Afghanistan

Afghan government says it won't make separate peace with Taliban

August 2, 2015: Supporters of Pakistani religious group 'Jamaat-ud-Dawa' offer funeral prayers for Taliban leader Mullah Mohammad Omar outside a mosque in Karachi. (AP Photo/Fareed Khan)

August 2, 2015: Supporters of Pakistani religious group 'Jamaat-ud-Dawa' offer funeral prayers for Taliban leader Mullah Mohammad Omar outside a mosque in Karachi. (AP Photo/Fareed Khan)

The Afghan government addressed the growing leadership crisis in the Taliban for the first time Monday, saying it will not deal with the militant group separately from other "armed opposition" in the country.

The statement from President Ashraf Ghani's office said it will not accept any "parallel political structure" opposed to the Afghan government, a clear reference to the Taliban, who still call themselves the "Islamic Emirate of Afghanistan."

Fledgling peace talks between the Taliban and the government halted last week after Afghan authorities announced Mullah Mohammad Omar had died in April 2013. The Taliban confirmed Mullah Omar's death and said Mullah Akhtar Mohammad Mansoor had been elected to replace him.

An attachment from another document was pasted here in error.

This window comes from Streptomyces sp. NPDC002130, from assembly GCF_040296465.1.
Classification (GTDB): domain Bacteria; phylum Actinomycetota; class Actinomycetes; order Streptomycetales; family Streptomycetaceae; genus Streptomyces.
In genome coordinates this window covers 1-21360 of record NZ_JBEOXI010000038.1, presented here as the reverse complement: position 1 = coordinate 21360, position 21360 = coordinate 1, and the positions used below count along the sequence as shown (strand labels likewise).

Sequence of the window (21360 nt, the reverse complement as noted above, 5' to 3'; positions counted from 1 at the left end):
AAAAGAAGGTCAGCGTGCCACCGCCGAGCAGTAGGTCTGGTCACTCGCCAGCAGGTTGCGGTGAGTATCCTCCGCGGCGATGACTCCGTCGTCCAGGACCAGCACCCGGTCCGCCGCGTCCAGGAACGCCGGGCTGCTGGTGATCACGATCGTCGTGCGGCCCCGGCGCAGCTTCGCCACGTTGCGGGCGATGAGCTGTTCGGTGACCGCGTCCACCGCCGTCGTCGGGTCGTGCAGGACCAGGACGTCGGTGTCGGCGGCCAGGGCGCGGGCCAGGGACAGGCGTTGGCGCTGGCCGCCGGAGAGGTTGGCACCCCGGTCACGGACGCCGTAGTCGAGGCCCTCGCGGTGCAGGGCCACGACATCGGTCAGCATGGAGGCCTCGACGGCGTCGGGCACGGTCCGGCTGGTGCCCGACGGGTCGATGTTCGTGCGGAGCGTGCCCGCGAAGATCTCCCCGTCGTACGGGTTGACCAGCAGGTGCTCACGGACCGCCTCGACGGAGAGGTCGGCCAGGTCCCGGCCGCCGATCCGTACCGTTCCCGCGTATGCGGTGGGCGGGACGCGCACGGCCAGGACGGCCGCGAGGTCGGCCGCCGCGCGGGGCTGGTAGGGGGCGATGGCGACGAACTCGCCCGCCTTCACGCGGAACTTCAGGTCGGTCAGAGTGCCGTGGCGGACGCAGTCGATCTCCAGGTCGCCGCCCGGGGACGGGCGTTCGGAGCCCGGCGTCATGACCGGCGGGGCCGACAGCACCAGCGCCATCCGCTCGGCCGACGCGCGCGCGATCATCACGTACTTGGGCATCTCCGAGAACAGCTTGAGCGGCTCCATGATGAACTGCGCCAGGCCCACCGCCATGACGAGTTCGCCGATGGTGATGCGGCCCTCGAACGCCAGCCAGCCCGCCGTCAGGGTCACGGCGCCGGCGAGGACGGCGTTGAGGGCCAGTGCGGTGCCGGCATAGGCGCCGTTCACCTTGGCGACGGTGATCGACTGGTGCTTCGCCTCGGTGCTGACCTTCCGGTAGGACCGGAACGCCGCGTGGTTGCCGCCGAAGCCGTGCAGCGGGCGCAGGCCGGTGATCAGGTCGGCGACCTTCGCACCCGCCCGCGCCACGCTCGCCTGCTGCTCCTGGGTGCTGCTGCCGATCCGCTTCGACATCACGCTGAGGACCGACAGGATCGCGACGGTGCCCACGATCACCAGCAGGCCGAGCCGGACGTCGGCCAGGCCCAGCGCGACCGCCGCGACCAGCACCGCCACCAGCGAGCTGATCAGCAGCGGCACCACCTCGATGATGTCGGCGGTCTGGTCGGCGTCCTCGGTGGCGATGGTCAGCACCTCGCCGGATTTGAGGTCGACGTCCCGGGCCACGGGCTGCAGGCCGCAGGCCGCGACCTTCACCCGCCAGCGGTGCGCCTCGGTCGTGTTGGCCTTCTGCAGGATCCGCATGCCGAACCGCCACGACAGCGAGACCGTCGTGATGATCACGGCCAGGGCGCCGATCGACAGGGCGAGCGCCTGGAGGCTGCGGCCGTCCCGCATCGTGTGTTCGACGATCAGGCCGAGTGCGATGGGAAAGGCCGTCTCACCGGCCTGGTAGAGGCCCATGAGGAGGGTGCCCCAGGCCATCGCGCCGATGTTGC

Relatives of Mullah Omar have contested Mullah Mansoor's appointment, demanding a wider vote that includes battlefield commanders as their nearly 14-year insurgency continues.

The Taliban have been trying to present a unified front in recent days with several statements. A Taliban statement Monday said condolences for Mullah Omar and congratulations for Mullah Mansoor had been flooding them from across Afghanistan.

"All these messages and support show the people's unity and love toward their Islamic Emirate," it said.

An internal Taliban split could jeopardize peace talks which began last month. Mullah Mansoor is widely seen as having pushed the Taliban into the negotiations at Pakistan's bidding.

The Taliban have intensified their attacks on local security forces after NATO and U.S. troops ended their combat mission last year.